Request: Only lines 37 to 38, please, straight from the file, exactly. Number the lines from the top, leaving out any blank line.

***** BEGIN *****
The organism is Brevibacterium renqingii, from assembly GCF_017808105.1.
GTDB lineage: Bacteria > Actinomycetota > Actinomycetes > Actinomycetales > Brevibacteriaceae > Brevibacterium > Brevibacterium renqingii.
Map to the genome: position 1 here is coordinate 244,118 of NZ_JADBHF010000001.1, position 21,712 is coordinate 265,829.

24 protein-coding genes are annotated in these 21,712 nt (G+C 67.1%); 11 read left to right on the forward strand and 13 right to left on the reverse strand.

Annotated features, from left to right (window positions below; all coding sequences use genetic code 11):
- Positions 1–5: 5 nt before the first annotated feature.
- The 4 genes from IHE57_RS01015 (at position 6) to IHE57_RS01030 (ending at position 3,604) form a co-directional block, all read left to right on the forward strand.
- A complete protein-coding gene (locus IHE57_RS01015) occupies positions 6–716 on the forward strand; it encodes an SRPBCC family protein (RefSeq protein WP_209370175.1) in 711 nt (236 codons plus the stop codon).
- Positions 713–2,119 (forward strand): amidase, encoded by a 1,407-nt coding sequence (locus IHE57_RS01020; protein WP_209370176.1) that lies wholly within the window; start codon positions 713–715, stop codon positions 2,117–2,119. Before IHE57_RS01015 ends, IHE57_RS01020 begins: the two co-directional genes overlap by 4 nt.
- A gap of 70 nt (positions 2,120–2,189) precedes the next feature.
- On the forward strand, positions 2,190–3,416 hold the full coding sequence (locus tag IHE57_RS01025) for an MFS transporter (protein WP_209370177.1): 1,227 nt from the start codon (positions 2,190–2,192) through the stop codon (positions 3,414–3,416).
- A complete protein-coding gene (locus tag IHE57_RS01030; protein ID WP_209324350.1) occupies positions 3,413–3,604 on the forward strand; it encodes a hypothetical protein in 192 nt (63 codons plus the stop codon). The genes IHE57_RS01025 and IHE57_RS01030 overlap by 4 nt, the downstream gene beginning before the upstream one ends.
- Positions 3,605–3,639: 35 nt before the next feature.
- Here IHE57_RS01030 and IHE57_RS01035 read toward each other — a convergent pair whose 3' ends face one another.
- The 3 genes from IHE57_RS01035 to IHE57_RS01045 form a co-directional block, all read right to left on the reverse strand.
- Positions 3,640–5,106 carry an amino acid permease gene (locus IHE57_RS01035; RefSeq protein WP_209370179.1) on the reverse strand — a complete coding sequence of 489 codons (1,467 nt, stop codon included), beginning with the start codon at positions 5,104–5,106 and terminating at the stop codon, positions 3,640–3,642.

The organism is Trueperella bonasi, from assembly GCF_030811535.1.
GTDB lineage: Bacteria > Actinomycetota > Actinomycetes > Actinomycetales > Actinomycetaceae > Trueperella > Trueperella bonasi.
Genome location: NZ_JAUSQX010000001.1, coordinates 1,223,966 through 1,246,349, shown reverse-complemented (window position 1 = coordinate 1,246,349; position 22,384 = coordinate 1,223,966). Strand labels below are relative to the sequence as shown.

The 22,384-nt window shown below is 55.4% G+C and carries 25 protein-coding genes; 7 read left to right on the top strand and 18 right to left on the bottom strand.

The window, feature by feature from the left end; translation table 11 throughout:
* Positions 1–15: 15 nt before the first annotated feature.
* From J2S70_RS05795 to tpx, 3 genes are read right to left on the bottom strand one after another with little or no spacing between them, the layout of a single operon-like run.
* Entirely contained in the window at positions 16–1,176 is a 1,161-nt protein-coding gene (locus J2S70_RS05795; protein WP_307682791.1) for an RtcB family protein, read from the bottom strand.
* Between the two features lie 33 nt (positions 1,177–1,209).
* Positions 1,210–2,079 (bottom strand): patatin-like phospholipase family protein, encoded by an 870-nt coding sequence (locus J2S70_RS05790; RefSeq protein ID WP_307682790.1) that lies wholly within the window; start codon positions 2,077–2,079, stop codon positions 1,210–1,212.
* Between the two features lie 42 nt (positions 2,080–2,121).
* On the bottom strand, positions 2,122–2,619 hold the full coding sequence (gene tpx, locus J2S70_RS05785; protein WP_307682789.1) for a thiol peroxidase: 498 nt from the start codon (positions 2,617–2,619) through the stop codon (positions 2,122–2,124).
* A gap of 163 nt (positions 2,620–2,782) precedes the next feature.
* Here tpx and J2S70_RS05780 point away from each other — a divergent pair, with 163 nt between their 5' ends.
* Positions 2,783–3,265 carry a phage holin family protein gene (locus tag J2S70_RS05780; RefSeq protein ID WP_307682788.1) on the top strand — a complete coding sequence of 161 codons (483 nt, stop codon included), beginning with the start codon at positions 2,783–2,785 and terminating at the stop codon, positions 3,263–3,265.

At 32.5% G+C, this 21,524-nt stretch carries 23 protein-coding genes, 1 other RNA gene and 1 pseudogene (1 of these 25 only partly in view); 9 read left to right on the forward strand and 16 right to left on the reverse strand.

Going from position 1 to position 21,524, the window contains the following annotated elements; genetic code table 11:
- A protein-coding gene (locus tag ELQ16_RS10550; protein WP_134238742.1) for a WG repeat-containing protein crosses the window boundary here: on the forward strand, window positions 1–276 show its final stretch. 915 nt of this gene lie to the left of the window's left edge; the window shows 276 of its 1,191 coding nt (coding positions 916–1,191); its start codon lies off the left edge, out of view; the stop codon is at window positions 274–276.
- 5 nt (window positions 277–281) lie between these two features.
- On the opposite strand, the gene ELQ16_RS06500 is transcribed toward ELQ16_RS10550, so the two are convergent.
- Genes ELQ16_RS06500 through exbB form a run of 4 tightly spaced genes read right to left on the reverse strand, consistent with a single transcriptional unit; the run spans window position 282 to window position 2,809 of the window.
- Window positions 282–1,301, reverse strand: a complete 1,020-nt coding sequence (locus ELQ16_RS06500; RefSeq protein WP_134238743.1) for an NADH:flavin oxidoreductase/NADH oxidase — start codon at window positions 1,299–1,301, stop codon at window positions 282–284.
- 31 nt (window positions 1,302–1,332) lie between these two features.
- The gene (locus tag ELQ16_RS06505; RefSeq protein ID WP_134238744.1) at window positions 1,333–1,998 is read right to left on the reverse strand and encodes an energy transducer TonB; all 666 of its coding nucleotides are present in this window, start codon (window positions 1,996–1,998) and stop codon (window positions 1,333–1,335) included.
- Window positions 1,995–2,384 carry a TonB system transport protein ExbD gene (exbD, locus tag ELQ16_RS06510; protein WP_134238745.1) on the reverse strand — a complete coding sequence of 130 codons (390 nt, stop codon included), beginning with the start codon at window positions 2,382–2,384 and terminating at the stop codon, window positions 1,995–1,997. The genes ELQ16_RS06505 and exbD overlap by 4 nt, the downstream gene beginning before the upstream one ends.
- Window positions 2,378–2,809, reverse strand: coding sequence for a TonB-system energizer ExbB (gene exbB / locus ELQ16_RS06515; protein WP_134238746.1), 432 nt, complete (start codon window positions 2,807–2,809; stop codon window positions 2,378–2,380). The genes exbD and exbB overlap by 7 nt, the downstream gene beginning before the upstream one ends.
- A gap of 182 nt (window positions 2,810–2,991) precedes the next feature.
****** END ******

- Genes ELQ16_RS06500 through exbB form a run of 4 tightly spaced genes read right to left on the reverse strand, consistent with a single transcriptional unit; the run spans window position 282 to window position 2,809 of the window.
- Window positions 282–1,301, reverse strand: a complete 1,020-nt coding sequence (locus ELQ16_RS06500; RefSeq protein WP_134238743.1) for an NADH:flavin oxidoreductase/NADH oxidase — start codon at window positions 1,299–1,301, stop codon at window positions 282–284.